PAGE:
Less than one week after a deadly fire at a New York City electric bike shop, the city is now getting $25 million to help prevent future disasters.
Officials announced Sunday that the emergency grant from the federal government would fund a swath of new e-bike outdoor charging stations across the city. Mayor Eric Adams said the initiative will provide safer ways to recharge the lithium batteries that have been linked to hundreds of fires.
"This means that residents will no longer need to charge the e-bikes in their apartments — what we find to be extremely dangerous, particularly when you charge them overnight," Adams said at a press conference alongside New York's two U.S. senators, Chuck Schumer and Kirsten Gillibrand, who helped secure the funding from the Department of Transportation.
"This money will save lives and protect New Yorkers," Schumer added.
The announcement comes after at least four people were killed and two others critically injured when a fire erupted last week inside an electric bike repair shop in New York City. Fire officials said the blaze broke out just after midnight on the first floor of a six-story building on Manhattan's Lower East Side.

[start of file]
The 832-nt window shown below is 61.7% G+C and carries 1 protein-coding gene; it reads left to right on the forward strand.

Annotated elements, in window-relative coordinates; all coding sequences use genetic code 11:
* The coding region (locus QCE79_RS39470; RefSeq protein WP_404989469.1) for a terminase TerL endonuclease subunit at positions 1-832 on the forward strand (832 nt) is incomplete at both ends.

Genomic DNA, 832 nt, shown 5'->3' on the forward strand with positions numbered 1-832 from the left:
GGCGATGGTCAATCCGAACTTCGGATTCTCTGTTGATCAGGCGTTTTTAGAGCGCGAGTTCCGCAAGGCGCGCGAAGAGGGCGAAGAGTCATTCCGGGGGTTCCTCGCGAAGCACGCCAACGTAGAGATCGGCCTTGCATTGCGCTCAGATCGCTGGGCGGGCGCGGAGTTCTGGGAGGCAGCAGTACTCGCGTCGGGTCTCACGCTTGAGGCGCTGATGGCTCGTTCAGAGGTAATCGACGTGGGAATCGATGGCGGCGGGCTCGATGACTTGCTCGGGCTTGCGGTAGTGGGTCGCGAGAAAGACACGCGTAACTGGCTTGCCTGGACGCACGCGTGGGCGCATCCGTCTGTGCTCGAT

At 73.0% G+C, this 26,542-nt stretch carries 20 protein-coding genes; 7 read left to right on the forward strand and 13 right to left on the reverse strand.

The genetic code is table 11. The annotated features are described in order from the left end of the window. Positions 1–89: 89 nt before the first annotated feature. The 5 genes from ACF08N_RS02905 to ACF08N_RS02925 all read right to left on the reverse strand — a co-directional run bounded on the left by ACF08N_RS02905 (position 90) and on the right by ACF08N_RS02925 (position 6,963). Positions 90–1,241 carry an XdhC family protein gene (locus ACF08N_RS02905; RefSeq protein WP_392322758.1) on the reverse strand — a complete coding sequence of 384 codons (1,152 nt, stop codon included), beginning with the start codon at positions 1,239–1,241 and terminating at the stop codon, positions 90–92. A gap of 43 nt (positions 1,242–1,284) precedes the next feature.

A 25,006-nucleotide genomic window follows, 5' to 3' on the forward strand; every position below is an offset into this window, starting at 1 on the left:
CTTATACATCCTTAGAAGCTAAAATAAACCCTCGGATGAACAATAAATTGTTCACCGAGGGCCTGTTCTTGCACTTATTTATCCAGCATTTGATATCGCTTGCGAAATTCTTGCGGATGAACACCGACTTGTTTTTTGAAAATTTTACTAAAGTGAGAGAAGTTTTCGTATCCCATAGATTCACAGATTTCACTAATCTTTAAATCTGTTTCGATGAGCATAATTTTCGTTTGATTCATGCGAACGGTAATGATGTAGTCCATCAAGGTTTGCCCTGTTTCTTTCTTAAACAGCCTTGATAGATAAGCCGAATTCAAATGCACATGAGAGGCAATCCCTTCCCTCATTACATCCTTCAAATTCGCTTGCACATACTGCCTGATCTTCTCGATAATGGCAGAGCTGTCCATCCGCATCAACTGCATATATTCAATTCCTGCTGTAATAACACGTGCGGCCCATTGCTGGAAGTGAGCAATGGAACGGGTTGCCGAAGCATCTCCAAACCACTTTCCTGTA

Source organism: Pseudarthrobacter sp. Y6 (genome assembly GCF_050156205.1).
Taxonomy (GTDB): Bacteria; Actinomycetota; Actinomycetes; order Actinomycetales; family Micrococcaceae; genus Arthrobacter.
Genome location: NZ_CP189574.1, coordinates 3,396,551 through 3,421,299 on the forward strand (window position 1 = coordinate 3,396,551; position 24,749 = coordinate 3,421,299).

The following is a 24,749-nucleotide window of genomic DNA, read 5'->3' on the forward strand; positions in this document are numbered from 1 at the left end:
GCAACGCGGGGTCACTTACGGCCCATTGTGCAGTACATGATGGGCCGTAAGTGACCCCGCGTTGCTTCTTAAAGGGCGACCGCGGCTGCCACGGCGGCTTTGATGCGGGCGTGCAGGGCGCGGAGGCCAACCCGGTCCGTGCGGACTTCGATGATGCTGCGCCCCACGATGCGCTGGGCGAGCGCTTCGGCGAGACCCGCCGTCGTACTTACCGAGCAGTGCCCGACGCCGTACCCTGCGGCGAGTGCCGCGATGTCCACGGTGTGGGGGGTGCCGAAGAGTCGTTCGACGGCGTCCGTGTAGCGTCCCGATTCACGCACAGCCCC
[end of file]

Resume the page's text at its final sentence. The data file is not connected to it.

The lithium-ion batteries that power these devices have been blamed for a rash of fires in recent years. The New York City Fire Department said at least 200 fires and six deaths were caused by lithium batteries on electric bikes last year. The bikes are often used by food delivery workers to zip around the city.
City officials who manage public housing had initially proposed banning e-bikes because of incidents like these, but later reversed course amid backlash from low-income residents who rely on the transportation for their livelihoods.
Gillibrand said she and Schumer were working on legislation that would establish new safety standards for batteries and would take "improperly manufactured batteries off the market."
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